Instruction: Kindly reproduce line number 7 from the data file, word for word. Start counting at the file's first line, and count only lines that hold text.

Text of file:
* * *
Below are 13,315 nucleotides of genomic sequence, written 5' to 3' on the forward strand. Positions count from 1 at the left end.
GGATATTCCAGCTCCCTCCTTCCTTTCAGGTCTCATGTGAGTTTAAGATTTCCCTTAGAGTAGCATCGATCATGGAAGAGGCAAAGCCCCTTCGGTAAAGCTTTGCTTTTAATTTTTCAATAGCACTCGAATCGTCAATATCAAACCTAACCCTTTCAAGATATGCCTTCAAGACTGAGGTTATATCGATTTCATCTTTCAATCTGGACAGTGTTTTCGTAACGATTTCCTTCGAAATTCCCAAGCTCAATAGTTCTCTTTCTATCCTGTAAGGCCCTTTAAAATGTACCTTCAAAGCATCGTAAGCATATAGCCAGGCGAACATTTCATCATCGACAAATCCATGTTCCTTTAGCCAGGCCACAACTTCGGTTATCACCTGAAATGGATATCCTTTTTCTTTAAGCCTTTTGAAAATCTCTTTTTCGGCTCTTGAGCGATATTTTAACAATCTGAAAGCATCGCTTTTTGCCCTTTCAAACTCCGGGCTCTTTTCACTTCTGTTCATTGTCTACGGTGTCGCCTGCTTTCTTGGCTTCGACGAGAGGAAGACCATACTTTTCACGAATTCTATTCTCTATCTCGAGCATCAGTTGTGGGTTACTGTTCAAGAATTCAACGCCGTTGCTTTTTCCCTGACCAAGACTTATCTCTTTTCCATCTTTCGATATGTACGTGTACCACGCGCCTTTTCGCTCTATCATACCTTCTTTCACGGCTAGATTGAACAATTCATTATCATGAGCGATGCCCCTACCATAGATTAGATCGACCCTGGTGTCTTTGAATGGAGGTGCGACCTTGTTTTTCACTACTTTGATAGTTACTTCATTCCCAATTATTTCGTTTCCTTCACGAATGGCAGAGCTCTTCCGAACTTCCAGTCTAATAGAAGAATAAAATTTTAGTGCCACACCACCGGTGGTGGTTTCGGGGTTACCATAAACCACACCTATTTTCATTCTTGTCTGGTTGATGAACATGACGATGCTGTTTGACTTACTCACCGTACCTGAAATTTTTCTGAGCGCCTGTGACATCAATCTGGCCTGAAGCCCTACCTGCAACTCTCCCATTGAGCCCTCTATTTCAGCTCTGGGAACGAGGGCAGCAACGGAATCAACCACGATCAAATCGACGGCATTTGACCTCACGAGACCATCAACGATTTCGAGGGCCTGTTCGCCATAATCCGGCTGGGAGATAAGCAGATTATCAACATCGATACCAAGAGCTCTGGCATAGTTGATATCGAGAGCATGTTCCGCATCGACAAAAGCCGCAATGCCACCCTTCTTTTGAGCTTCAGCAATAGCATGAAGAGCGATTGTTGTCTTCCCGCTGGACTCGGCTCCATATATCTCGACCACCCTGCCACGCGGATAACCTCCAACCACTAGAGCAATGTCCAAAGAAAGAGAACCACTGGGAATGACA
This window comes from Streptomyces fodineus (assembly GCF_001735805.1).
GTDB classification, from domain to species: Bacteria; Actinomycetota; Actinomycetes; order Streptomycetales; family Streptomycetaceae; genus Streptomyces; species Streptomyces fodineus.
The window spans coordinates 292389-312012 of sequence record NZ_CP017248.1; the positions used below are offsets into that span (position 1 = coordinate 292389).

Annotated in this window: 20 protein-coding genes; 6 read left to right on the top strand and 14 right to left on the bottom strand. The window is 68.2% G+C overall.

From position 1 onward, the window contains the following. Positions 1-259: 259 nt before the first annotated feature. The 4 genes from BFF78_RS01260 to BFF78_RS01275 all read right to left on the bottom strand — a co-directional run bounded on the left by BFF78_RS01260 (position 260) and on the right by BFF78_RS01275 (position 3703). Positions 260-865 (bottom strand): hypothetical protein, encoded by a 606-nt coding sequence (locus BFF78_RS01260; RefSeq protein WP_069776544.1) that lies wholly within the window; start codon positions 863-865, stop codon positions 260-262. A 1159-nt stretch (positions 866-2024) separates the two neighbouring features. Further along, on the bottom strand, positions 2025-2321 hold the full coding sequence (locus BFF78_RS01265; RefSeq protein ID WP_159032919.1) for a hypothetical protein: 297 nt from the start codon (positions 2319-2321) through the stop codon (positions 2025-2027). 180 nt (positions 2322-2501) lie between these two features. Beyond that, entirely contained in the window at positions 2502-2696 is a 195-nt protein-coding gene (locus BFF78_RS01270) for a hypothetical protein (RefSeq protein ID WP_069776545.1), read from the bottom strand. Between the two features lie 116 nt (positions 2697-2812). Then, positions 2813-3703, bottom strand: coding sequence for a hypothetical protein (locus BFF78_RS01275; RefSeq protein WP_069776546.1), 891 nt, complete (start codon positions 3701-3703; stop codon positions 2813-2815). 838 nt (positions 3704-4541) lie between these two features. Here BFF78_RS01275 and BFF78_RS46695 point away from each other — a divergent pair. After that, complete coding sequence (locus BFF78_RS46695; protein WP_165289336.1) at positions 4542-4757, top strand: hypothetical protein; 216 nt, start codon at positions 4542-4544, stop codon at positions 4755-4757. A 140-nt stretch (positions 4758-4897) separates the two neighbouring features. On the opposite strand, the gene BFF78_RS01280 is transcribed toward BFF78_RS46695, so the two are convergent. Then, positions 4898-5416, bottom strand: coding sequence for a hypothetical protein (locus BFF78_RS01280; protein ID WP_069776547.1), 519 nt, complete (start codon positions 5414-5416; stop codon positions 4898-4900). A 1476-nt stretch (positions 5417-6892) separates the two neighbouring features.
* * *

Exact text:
From position 1 onward, the window contains the following. Positions 1-259: 259 nt before the first annotated feature. The 4 genes from BFF78_RS01260 to BFF78_RS01275 all read right to left on the bottom strand — a co-directional run bounded on the left by BFF78_RS01260 (position 260) and on the right by BFF78_RS01275 (position 3703). Positions 260-865 (bottom strand): hypothetical protein, encoded by a 606-nt coding sequence (locus BFF78_RS01260; RefSeq protein WP_069776544.1) that lies wholly within the window; start codon positions 863-865, stop codon positions 260-262. A 1159-nt stretch (positions 866-2024) separates the two neighbouring features. Further along, on the bottom strand, positions 2025-2321 hold the full coding sequence (locus BFF78_RS01265; RefSeq protein ID WP_159032919.1) for a hypothetical protein: 297 nt from the start codon (positions 2319-2321) through the stop codon (positions 2025-2027). 180 nt (positions 2322-2501) lie between these two features. Beyond that, entirely contained in the window at positions 2502-2696 is a 195-nt protein-coding gene (locus BFF78_RS01270) for a hypothetical protein (RefSeq protein ID WP_069776545.1), read from the bottom strand. Between the two features lie 116 nt (positions 2697-2812). Then, positions 2813-3703, bottom strand: coding sequence for a hypothetical protein (locus BFF78_RS01275; RefSeq protein WP_069776546.1), 891 nt, complete (start codon positions 3701-3703; stop codon positions 2813-2815). 838 nt (positions 3704-4541) lie between these two features. Here BFF78_RS01275 and BFF78_RS46695 point away from each other — a divergent pair. After that, complete coding sequence (locus BFF78_RS46695; protein WP_165289336.1) at positions 4542-4757, top strand: hypothetical protein; 216 nt, start codon at positions 4542-4544, stop codon at positions 4755-4757. A 140-nt stretch (positions 4758-4897) separates the two neighbouring features. On the opposite strand, the gene BFF78_RS01280 is transcribed toward BFF78_RS46695, so the two are convergent. Then, positions 4898-5416, bottom strand: coding sequence for a hypothetical protein (locus BFF78_RS01280; protein ID WP_069776547.1), 519 nt, complete (start codon positions 5414-5416; stop codon positions 4898-4900). A 1476-nt stretch (positions 5417-6892) separates the two neighbouring features.